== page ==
The National League Central took a huge hit this offseason with the loss of star power, making some of the “under the radar” moves a large component in who wins this division in 2012.
Cardinals: Getting out from under the Albert Pujols deal should help this team for many years. You’ll hear some griping if the offense struggles this year, but the long-term flexibility this creates can’t be overstated. Carlos Beltran should provide enough offense to help contend for the division with the return of Adam Wainwright. Rafael Furcal is at the end of the line and can’t stay healthy, and they still have some questions at second and in right. Long term, they get an A, but this is only a one-year grade.
- Officially licensed by the MLB
- Officially licensed by the MLB
Brewers: The loss of Prince Fielder was inevitable and is now compounded by the Ryan Braun situation. I’m a big fan of the Aramis Ramirez signing. He’s a proven run producer and should soften the blow of losing Fielder. Alex Gonzalez is an upgrade at short over Yuniesky Betancourt. Offering Francisco Rodriguez arbitration backfired majorly and now they’re stuck with an $8 million setup man. I’m not sure anyone knows what to expect from Norichika Aoki.
Reds: The Reds made a good trade bringing in Mat Latos given the fact that Yonder Alonso was blocked at first, and they have rightfully lost patience with Edinson Volquez. They were fortunate to have Ryan Madson fall into their laps on a one-year deal. Bringing in Ryan Ludwick is an underrated pickup and should give them a decent one-two punch in left with Chris Heisey. They also got a good lefty setup man in Sean Marshall for Travis Wood, who wasn’t going to make the rotation anyway.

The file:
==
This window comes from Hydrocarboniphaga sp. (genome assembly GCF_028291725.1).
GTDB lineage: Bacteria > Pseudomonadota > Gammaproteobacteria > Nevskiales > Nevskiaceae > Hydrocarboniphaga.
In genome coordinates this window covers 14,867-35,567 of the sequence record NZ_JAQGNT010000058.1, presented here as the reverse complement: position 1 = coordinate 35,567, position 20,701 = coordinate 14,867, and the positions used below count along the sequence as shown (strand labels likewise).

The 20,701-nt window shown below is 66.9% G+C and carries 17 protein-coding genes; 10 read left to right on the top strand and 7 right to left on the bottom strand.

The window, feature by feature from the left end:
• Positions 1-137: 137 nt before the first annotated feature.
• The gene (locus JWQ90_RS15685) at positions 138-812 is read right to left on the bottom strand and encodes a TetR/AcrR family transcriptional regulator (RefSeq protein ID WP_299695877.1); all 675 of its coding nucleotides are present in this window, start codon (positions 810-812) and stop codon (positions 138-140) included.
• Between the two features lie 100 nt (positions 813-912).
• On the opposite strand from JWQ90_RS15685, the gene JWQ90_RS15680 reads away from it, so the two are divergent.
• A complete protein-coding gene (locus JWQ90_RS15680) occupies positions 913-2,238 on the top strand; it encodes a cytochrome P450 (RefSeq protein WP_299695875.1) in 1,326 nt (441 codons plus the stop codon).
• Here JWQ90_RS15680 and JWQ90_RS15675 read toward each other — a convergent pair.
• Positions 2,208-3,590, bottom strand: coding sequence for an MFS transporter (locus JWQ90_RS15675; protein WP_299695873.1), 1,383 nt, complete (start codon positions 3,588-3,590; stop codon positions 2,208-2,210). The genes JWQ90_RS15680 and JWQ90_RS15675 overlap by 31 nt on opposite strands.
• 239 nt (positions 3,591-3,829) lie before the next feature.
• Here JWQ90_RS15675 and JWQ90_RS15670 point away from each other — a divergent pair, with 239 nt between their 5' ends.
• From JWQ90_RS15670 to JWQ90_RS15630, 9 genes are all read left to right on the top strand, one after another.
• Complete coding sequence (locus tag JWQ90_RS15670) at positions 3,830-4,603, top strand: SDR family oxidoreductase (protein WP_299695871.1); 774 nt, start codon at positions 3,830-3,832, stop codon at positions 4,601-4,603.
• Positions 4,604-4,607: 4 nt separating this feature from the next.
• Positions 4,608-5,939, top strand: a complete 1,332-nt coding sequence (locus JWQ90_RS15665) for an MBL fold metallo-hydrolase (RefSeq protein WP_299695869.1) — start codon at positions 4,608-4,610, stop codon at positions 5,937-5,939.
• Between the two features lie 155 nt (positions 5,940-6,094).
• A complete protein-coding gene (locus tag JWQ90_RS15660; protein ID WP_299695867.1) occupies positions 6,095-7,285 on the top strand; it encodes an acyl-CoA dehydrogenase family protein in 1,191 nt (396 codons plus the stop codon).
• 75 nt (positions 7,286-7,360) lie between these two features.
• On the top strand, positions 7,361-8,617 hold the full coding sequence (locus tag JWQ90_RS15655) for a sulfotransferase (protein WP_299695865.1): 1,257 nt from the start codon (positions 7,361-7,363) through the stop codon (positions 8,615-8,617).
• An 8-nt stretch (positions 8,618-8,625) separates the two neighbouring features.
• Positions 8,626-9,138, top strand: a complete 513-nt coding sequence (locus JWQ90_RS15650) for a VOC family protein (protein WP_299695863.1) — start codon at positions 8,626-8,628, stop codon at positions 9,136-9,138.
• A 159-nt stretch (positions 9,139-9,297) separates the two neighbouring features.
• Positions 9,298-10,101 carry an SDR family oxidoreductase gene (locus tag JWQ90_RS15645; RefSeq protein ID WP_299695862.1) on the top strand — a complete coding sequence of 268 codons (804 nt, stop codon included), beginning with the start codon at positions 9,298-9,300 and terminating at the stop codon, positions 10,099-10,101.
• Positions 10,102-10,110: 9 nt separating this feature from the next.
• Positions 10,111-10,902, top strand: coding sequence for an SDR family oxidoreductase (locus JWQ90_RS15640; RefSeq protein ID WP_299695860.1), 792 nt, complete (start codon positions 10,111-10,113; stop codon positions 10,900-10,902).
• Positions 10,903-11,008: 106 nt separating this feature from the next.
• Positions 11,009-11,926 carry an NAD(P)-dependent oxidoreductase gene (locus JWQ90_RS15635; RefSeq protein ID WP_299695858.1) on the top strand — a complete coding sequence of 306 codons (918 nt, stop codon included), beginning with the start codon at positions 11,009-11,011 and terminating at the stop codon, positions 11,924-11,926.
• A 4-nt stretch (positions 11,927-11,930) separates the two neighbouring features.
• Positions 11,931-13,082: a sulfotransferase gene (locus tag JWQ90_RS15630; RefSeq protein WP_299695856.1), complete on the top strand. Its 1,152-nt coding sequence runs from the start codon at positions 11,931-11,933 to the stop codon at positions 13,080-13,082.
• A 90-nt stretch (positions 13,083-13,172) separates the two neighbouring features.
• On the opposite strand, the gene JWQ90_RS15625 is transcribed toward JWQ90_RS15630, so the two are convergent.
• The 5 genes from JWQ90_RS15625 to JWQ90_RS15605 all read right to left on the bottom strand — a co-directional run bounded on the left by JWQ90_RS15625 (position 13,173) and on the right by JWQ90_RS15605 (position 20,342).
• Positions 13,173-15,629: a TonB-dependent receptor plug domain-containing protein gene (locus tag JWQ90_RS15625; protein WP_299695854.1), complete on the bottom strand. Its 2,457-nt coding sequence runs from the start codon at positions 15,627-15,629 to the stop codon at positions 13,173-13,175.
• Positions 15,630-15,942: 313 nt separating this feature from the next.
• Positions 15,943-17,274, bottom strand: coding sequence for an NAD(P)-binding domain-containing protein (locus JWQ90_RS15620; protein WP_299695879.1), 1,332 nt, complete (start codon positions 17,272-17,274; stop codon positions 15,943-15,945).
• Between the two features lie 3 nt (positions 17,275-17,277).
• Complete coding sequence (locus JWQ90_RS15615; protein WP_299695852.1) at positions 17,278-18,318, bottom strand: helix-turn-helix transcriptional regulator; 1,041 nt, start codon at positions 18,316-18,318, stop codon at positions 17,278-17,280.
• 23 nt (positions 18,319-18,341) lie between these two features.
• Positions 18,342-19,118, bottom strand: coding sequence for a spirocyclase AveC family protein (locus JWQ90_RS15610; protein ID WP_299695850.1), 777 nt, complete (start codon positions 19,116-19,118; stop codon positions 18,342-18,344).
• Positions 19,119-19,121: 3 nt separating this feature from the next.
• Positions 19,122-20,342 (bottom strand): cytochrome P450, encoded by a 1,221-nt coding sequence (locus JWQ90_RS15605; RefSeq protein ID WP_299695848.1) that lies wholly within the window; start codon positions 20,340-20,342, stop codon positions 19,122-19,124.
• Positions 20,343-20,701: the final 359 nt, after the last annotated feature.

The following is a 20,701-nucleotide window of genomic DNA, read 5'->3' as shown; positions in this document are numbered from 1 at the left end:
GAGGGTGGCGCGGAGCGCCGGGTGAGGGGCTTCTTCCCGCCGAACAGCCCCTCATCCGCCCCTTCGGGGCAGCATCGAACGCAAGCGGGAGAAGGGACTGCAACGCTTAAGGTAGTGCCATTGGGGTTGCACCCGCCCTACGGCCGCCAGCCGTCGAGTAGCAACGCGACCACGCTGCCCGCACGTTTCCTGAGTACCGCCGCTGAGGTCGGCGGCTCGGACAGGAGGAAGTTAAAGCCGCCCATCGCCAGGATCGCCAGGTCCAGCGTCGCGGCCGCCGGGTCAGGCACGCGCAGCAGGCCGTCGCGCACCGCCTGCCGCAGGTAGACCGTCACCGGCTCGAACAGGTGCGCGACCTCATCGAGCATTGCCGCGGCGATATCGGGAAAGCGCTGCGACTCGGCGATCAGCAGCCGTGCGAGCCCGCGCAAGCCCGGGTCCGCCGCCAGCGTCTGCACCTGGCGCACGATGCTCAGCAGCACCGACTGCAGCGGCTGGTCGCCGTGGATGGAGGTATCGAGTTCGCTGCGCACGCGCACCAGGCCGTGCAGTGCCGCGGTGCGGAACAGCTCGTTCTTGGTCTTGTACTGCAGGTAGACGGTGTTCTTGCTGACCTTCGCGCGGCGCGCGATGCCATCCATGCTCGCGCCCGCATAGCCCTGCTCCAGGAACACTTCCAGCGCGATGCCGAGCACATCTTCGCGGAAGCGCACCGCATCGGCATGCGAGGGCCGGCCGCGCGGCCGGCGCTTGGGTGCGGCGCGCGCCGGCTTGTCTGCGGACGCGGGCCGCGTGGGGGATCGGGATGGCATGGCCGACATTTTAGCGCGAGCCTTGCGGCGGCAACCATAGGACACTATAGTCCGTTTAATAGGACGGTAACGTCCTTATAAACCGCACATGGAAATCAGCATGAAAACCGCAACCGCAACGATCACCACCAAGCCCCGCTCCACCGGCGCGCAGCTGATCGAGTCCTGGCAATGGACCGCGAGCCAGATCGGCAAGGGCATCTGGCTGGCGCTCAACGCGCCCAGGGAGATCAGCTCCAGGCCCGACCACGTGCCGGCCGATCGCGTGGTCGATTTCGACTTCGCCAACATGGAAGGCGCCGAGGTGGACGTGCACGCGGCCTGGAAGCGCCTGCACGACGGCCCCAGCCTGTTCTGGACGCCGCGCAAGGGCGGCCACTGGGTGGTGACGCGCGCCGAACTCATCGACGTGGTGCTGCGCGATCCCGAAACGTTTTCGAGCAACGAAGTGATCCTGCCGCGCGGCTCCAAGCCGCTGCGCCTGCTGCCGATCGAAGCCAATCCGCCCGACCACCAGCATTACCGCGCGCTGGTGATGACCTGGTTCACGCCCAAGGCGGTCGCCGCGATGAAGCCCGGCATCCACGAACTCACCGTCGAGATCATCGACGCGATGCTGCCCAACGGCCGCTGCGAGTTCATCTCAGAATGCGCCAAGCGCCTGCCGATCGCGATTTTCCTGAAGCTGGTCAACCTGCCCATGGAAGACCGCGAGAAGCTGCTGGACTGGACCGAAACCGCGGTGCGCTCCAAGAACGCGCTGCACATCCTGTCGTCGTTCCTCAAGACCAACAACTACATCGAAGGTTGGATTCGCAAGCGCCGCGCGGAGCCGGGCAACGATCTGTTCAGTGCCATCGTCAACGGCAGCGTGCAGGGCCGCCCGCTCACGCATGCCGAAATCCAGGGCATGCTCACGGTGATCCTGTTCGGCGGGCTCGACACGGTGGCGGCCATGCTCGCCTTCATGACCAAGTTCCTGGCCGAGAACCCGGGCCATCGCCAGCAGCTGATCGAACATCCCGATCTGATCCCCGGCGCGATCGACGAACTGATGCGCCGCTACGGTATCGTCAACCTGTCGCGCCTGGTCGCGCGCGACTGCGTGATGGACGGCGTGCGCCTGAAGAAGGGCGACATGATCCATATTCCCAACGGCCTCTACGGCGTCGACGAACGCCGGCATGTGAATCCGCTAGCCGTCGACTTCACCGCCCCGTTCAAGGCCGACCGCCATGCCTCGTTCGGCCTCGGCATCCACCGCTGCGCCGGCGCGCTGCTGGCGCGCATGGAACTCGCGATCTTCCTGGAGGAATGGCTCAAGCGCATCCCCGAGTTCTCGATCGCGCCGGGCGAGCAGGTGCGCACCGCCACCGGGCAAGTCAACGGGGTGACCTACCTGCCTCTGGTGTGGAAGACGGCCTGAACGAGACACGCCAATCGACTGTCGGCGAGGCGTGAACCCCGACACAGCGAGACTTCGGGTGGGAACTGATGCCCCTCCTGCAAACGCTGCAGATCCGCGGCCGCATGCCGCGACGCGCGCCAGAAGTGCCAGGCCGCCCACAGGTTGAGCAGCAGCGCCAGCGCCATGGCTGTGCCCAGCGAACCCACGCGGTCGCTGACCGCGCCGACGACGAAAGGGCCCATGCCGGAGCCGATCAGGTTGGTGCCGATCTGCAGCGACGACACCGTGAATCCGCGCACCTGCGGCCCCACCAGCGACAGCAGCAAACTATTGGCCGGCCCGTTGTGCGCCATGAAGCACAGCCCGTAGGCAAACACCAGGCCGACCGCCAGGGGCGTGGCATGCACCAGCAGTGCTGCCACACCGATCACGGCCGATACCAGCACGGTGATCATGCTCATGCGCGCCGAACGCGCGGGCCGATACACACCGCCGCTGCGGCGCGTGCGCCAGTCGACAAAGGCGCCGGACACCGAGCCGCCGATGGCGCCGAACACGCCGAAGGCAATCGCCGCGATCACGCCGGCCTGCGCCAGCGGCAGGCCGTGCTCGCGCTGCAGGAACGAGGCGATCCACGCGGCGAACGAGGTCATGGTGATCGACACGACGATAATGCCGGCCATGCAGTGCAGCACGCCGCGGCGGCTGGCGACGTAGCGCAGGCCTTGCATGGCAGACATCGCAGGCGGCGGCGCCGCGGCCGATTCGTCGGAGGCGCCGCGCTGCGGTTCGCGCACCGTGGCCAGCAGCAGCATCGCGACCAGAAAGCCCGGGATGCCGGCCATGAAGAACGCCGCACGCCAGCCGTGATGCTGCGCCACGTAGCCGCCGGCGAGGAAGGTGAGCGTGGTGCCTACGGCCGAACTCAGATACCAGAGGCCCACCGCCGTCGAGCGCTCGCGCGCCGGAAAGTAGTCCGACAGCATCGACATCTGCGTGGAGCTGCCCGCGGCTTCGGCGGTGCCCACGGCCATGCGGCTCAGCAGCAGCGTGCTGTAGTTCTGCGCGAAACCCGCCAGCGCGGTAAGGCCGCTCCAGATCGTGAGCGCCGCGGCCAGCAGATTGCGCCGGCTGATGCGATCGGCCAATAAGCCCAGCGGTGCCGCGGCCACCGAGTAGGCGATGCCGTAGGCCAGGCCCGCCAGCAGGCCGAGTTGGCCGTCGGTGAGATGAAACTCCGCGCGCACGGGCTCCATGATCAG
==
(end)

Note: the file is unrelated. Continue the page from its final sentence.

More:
Cubs: Most importantly, they brought in quality personnel guys in Theo Epstein and Jed Hoyer. They acquired Anthony Rizzo, the guy they drafted in Boston for Andrew Cashner, both fairly good unproven prospects, so time will tell on that deal. After a lot of speculation, they held onto Matt Garza, who I still think can be a number-one pitcher. They can be patient, but they’d be smart to eventually give him a long-term deal. They rolled the dice handing the third base job to Ian Stewart, hoping he can get his career turned around. I didn’t see any purpose to the David DeJesus signing or to the acquisition of a handful of mediocre starting pitchers.
Pirates: The Pirates played way over their heads in the first half last year, which maybe gave them a false sense of security regarding their players. They have some talent on the way but are still a few years away, which makes the free-agent signings of Clint Barmes and Rod Barajas a complete waste of money. I like the Erik Bedard signing from the point of view that, if he stays healthy and pitches well, he’ll have value come trade deadline time. Casey McGehee was a worthwhile pickup to see if he can get himself turned around.
Astros: Not much they should have done this offseason with the team needing a complete overhaul, other than shopping Carlos Lee and Wandy Rodriguez more aggressively. There may have been some takers on Lee with only one-year left on his contract. Trading Mark Melancon for Jed Lowrie was a small step in the right direction, assuming Lowrie gets past his health issues. They also brought in Chris Snyder, an underrated catcher with some power.